Monday, May 14, 2018

Book Review: The Secrets of the Lazarus Club by Tony Pollard

The Lazarus Club is a fictional society of great Victorian minds, which include Brunel, Babbage & Stephenson, formed to share and bring together progressive and revolutionary ideas in their respective fields; an innocent and stuffy sounding group but one that has secret aims and rivalries that lead to murder. In author Tony Pollard's first work of fiction Dr George Phillips is invited to join this group of high-achievers but is used as a pawn, from the very beginning, by Isambard Kingdom Brunel to further his secret ambition to construct a world-changing piece of apparatus, an invention that others want to obtain for a much more sinister aim.

This historical thriller is full of intrigue, capturing perfectly the atmosphere of the time in Victorian dockyards, hospitals and the sickly River Thames, transporting the reader to those places in that time while weaving a gripping tale that, at times, is reminiscent of Dickens or Conan-Doyle but in a style that caters to modern readers.

With its first-person narrative this book effects old-fashioned, by-the-fireside storytelling taking the reader back in time to feel like a witness to events alongside characters who are well-defined by their time period. Although many of the characters are well-known names from history, the main protagonist is entirely fictional which allows him to proceed through the story unencumbered by historical fact, although there are a number of real events which form a backdrop to the tale. All the main characters are interesting, at times conniving, and most-importantly, they are fallible; in other words, believable as real people with faults and fears rather than the brand of literary hero that is the master of hundreds of fields of expertise, with the looks of a model and the physique of an Olympic athlete.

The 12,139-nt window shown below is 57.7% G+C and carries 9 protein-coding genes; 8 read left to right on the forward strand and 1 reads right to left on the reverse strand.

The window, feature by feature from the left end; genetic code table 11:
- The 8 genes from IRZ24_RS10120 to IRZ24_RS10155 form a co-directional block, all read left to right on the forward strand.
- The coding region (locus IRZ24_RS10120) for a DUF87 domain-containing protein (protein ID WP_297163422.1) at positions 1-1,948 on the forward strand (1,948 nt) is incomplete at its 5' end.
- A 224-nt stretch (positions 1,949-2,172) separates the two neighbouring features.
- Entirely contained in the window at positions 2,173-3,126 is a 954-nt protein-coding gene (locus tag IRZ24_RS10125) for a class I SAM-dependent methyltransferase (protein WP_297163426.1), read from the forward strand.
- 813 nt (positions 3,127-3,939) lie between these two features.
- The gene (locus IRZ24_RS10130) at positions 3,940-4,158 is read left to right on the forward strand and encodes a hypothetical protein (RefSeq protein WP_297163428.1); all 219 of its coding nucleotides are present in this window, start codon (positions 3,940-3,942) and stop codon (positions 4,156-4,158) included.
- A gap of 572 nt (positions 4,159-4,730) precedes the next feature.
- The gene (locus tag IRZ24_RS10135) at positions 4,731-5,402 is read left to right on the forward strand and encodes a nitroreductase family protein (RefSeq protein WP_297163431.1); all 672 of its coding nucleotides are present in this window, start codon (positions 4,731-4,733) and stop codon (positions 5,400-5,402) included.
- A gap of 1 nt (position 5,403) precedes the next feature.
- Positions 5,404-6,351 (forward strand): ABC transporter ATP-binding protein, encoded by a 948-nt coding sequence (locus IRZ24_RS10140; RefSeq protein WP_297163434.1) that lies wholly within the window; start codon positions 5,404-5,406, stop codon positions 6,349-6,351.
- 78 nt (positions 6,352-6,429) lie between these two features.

The plot of this book has plenty of twists and turns that leaves the reader guessing and turning the page for more by starting slowly, setting the scene of the time before gradually developing into a scene-by-scene action adventure in the style of John Buchan's 39 Steps. In fact this may be the book's only real fault in that there are perhaps one too many false endings consisting of night-time secret escapades; it would have been better to have wrapped the story up a little more succinctly. However, this small failing does not really spoil an entertaining and well-written story.

Containing, as it does, characters of science, medicine and engineering there are inevitably references to technical issues relating to those fields but the author does an excellent job of relating only the basics that are needed for the reader to understand and completely avoids getting bogged down in uninteresting and confusing jargon or techno-speak that can really spoil a story. Indeed, the lack of details for the object which is the main focus of the plot only serves to heighten the intrigue and reflect the characters' lack of complete understanding of what is happening with the details slowly being revealed to both.

Essentially, this is a thriller in which the bad guys and the good guys are slowly revealed, culminating in chase and thievery whereby the pendulum of fortune swings between the two sets of protagonists. In this first novel Tony Pollard shows himself to be a very good writer and it is not hard to imagine this book being adapted into a movie.

The Secrets of the Lazarus Club is recommended to all those readers who enjoy old-fashioned story-telling and particularly those who like the atmosphere that well-written books set in Victorian London manage to achieve. While a sequel would be desirable, the author's talents certainly seem to be capable of one, it is worth noting that the book entitled "The Minutes of the Lazarus Club" is in fact an early print of the same tale, not a follow-up title.

Score: 9/10

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